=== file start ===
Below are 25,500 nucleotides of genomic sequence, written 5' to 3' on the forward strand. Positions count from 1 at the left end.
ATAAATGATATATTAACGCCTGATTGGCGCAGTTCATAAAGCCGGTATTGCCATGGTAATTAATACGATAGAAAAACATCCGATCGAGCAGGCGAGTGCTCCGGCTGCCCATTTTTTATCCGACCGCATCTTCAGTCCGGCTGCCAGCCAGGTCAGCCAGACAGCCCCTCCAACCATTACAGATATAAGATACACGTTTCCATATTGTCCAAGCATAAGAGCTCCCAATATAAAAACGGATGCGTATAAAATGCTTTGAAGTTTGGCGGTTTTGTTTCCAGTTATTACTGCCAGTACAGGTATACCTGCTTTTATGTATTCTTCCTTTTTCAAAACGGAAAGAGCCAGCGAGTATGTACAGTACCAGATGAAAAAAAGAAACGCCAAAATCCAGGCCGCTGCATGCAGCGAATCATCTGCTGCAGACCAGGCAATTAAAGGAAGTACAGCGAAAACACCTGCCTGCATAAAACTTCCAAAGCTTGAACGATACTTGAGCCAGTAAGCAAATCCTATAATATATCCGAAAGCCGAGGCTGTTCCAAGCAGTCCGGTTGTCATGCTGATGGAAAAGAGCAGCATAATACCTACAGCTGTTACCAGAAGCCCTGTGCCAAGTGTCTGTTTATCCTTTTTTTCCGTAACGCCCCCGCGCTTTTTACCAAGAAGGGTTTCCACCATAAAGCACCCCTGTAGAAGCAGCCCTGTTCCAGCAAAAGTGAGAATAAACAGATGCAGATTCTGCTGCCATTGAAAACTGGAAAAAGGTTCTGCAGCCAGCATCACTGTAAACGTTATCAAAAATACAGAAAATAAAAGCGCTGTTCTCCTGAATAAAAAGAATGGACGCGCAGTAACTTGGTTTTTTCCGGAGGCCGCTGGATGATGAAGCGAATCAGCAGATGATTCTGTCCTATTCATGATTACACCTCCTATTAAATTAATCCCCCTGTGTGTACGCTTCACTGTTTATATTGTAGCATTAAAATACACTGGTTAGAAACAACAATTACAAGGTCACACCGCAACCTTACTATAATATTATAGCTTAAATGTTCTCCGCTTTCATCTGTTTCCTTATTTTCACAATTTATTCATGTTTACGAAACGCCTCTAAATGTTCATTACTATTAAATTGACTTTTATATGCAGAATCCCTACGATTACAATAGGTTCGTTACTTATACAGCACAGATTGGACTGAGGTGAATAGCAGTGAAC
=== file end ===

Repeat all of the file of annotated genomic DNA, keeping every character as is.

Below are 25,500 nucleotides of genomic sequence, written 5' to 3' on the forward strand. Positions count from 1 at the left end.
ATAAATGATATATTAACGCCTGATTGGCGCAGTTCATAAAGCCGGTATTGCCATGGTAATTAATACGATAGAAAAACATCCGATCGAGCAGGCGAGTGCTCCGGCTGCCCATTTTTTATCCGACCGCATCTTCAGTCCGGCTGCCAGCCAGGTCAGCCAGACAGCCCCTCCAACCATTACAGATATAAGATACACGTTTCCATATTGTCCAAGCATAAGAGCTCCCAATATAAAAACGGATGCGTATAAAATGCTTTGAAGTTTGGCGGTTTTGTTTCCAGTTATTACTGCCAGTACAGGTATACCTGCTTTTATGTATTCTTCCTTTTTCAAAACGGAAAGAGCCAGCGAGTATGTACAGTACCAGATGAAAAAAAGAAACGCCAAAATCCAGGCCGCTGCATGCAGCGAATCATCTGCTGCAGACCAGGCAATTAAAGGAAGTACAGCGAAAACACCTGCCTGCATAAAACTTCCAAAGCTTGAACGATACTTGAGCCAGTAAGCAAATCCTATAATATATCCGAAAGCCGAGGCTGTTCCAAGCAGTCCGGTTGTCATGCTGATGGAAAAGAGCAGCATAATACCTACAGCTGTTACCAGAAGCCCTGTGCCAAGTGTCTGTTTATCCTTTTTTTCCGTAACGCCCCCGCGCTTTTTACCAAGAAGGGTTTCCACCATAAAGCACCCCTGTAGAAGCAGCCCTGTTCCAGCAAAAGTGAGAATAAACAGATGCAGATTCTGCTGCCATTGAAAACTGGAAAAAGGTTCTGCAGCCAGCATCACTGTAAACGTTATCAAAAATACAGAAAATAAAAGCGCTGTTCTCCTGAATAAAAAGAATGGACGCGCAGTAACTTGGTTTTTTCCGGAGGCCGCTGGATGATGAAGCGAATCAGCAGATGATTCTGTCCTATTCATGATTACACCTCCTATTAAATTAATCCCCCTGTGTGTACGCTTCACTGTTTATATTGTAGCATTAAAATACACTGGTTAGAAACAACAATTACAAGGTCACACCGCAACCTTACTATAATATTATAGCTTAAATGTTCTCCGCTTTCATCTGTTTCCTTATTTTCACAATTTATTCATGTTTACGAAACGCCTCTAAATGTTCATTACTATTAAATTGACTTTTATATGCAGAATCCCTACGATTACAATAGGTTCGTTACTTATACAGCACAGATTGGACTGAGGTGAATAGCAGTGAAC